Most tax reformers of the land-tapping persuasion believe that how soever beneficial would be the termination of punitive taxes on human affairs, and the replacement of public revenue from the economic surplus that is rent, nevertheless an immediate emancipation from taxation would be too shocking. So they advocate a gradual movement and shift towards the ideal system of public finance.
But suppose we still had chattel slavery, like in the olden South. Would we say to the slaves, "we shall free you, but, sorry, we will do it over 20 years so that we won't upset the slave masters too much"? No, we would see that perpetuating slavery even for a transition period just prolongs the injustice. Great evils need to be ended immediately.
Tax slavery too is a great evil, a curse on workers, a blot on enterprise, and a pox on thrift. Many countries ended slavery quickly and peacefully by compensating the slave owners. The slaves should have been compensated also. Compensation also helps remove political obstacles.
The same applies to tax slavery. Compensate those who lose from a change in policy, and be done with it. Taiwan had a big land reform in the early 1950s and also tapped the land for revenue, and compensated the landlords with bonds. We can do the same with taxes.
There would be a constitutional amendment immediately abolishing all taxes on income other than from land, and also immediately abolishing all sales taxes by all jurisdictions, and all taxes on produced goods, including buildings. Human action would then be tax free.
Some free-market rebels would also abolish spending in one fell swoop, but this would create economic hardship for many. It would also be politically impossible. So government spending would be reformed gradually, many programs phased out or privatized, while those that are retained would be financed from the economy's non-producer surplus, land rent. There would also be public revenue from pollution charges and user fees.
Those with net losses from the great shift would be compensated. The net loss could be measured by calculating the savings from not paying income and sales taxes, and not paying a property tax on buildings, and subtracting from that the increase in the payment based on the value of sites owned. Those relatively few persons with net losses would be compensated with special government bonds.
Since the states would also abolish punitive taxation, the bonds would have to represent financing from both the federal and state governments. A special joint state-federal agency would be established to manage the strategy to exit from taxation. It could be called the Joint Agency Managed Exit Strategy (JAMES). It would issue bonds, JAMES bonds.
JAMES bonds would not be sold to the public, but transferred directly to those having net losses. So there would be little immediate impact on interest rates. At first, the interest paid on JAMES bonds would come from issuing more bonds. But after tax abolition, the great increase in productivity would raise wages and reduce the rationale for transfer payments, and greater productivity would also increase rent, increasing public revenues.
With a tax-free America, investment would pour in from all over the world. Exports would zoom, as they would cost less. Funds flowing in would lower interest rates and raise asset values. The tax wedge gone, the cost of employing labor would fall even as net wages rose, and unemployment would shrivel. As Henry George wrote, it would be like letting go of a compressed spring.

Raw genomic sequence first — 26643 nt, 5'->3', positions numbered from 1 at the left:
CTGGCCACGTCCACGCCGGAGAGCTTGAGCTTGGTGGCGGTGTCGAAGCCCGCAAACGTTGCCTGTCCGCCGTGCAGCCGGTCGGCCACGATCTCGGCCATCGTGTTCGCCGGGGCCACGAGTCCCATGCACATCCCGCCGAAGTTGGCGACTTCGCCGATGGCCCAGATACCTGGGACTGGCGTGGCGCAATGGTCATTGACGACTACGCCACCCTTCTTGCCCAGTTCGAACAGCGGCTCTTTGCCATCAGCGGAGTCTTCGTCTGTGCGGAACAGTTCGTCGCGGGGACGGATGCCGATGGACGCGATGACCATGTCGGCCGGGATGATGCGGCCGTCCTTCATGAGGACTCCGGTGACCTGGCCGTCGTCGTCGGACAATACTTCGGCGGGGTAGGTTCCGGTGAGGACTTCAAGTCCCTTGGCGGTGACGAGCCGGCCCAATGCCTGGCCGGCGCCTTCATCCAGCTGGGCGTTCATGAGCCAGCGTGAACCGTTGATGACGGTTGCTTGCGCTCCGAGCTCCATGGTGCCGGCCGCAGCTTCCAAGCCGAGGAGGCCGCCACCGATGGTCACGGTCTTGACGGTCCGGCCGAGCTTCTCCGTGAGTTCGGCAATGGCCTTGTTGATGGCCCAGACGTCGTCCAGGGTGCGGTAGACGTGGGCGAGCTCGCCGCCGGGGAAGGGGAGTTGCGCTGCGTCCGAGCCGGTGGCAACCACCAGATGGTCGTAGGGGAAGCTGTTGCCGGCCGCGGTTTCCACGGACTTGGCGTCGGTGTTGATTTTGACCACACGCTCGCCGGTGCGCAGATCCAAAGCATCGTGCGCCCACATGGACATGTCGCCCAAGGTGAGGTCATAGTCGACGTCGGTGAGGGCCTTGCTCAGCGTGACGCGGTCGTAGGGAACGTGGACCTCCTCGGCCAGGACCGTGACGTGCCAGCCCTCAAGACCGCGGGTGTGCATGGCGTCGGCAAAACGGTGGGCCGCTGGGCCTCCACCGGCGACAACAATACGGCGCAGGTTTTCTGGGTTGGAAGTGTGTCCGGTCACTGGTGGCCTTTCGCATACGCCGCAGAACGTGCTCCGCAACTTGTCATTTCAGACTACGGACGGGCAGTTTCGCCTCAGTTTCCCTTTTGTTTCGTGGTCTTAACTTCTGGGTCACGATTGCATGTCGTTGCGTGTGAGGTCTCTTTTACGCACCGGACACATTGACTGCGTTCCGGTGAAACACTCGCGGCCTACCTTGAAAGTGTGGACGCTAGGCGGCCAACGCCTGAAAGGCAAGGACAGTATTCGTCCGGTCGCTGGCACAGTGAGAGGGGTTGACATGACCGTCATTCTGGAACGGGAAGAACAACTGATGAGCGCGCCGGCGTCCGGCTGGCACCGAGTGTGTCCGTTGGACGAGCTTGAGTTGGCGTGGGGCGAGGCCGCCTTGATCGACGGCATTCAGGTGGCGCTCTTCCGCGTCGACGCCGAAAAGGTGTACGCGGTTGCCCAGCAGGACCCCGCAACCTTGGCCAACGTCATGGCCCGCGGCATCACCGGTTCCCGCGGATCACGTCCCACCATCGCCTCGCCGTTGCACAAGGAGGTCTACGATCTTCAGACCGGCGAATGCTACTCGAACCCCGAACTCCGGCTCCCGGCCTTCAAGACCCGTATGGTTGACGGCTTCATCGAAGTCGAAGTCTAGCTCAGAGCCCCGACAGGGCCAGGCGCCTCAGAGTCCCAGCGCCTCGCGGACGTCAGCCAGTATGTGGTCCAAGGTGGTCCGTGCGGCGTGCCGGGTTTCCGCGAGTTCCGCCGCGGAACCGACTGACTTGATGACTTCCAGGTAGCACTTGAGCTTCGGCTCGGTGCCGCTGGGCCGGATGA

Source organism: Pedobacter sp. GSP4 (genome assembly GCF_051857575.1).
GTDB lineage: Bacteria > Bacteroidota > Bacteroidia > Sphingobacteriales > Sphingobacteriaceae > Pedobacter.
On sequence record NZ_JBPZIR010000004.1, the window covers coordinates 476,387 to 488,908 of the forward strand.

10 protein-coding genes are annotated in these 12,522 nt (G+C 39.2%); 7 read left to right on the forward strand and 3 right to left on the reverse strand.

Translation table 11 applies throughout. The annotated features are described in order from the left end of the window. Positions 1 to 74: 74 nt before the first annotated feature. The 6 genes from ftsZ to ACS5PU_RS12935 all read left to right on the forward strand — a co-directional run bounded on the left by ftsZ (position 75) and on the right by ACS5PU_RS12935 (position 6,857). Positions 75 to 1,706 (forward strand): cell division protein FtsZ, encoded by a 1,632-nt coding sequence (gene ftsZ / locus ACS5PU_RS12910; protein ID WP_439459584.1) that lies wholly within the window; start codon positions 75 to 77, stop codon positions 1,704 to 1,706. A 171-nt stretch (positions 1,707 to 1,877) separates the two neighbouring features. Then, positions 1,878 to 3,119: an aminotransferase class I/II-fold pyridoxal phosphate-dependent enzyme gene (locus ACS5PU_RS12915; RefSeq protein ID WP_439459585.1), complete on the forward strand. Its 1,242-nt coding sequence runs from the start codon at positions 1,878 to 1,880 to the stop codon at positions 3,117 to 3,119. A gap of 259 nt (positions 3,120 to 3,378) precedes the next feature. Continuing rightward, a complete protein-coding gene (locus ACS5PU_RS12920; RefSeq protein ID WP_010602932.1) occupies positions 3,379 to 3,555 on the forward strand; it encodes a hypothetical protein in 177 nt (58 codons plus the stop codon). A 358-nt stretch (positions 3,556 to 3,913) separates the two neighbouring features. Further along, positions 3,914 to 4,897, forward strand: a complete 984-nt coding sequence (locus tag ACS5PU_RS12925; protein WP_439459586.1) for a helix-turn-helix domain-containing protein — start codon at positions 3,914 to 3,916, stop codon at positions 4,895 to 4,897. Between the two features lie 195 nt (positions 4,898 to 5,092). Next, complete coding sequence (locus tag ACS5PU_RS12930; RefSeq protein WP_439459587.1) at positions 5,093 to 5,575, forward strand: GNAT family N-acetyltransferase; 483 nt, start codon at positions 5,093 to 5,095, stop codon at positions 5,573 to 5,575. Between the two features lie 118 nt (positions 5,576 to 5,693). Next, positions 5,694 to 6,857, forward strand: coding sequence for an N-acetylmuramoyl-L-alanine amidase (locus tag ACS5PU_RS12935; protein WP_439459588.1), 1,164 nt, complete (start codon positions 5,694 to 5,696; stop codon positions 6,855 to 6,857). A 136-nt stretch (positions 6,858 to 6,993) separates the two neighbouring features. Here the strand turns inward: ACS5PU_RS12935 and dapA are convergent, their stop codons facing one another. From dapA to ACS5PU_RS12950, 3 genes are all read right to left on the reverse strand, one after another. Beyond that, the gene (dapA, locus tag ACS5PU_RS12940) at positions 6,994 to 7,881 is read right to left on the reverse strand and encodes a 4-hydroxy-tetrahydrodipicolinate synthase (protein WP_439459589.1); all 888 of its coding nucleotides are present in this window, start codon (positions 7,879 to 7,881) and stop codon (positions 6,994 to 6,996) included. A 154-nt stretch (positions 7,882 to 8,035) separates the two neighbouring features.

Rent that was suppressed by taxes that lower productivity would now be liberated from distortions, and we would likely see rent clearly as a fifth, possibly a third, of all income, and revenue would flood to the government like a tsunami. As spending fell and revenue rose, the government deficit would turn into a surplus used to buy back the bonds.
Tax-reform economists such as Léon Walras and Hermann-Heinrich Gossen advocated that the state issue bonds to buy land and then lease it out. The JAMES bond approach would not require that large an expense, and would avoid the danger of having the control of land fall to the state. Rather than buy land, the same objective can be accomplished by tapping the rent, like one taps a tree for syrup or a river for water, and compensating those who own trees or rivers if the loss of that rental value is greater than the gain from not having their labor expropriated.
So, there is no reason to go slow on ending tax slavery. As the saying goes, justice delayed is justice denied. Taxes are an evil empire of wealth destruction, so let's bring in JAMES Bonds to rescue us, to wipe out stinking taxes forevermore
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FRED E. FOLDVARY, Ph.D., (May 11, 1946 — June 5, 2021) was an economist who wrote weekly editorials for Progress.org since 1997. Foldvary’s commentaries are well respected for their currency, sound logic, wit, and consistent devotion to human freedom. He received his B.A. in economics from the University of California at Berkeley, and his M.A. and Ph.D. in economics from George Mason University. He taught economics at Virginia Tech, John F. Kennedy University, Santa Clara University, and San Jose State University.
Foldvary is the author of The Soul of Liberty, Public Goods and Private Communities, and Dictionary of Free Market Economics. He edited and contributed to Beyond Neoclassical Economics and, with Dan Klein, The Half-Life of Policy Rationales. Foldvary’s areas of research included public finance, governance, ethical philosophy, and land economics.
Foldvary is notably known for going on record in the American Journal of Economics and Sociology in 1997 to predict the exact timing of the 2008 economic depression—eleven years before the event occurred. He was able to do so due to his extensive knowledge of the real-estate cycle.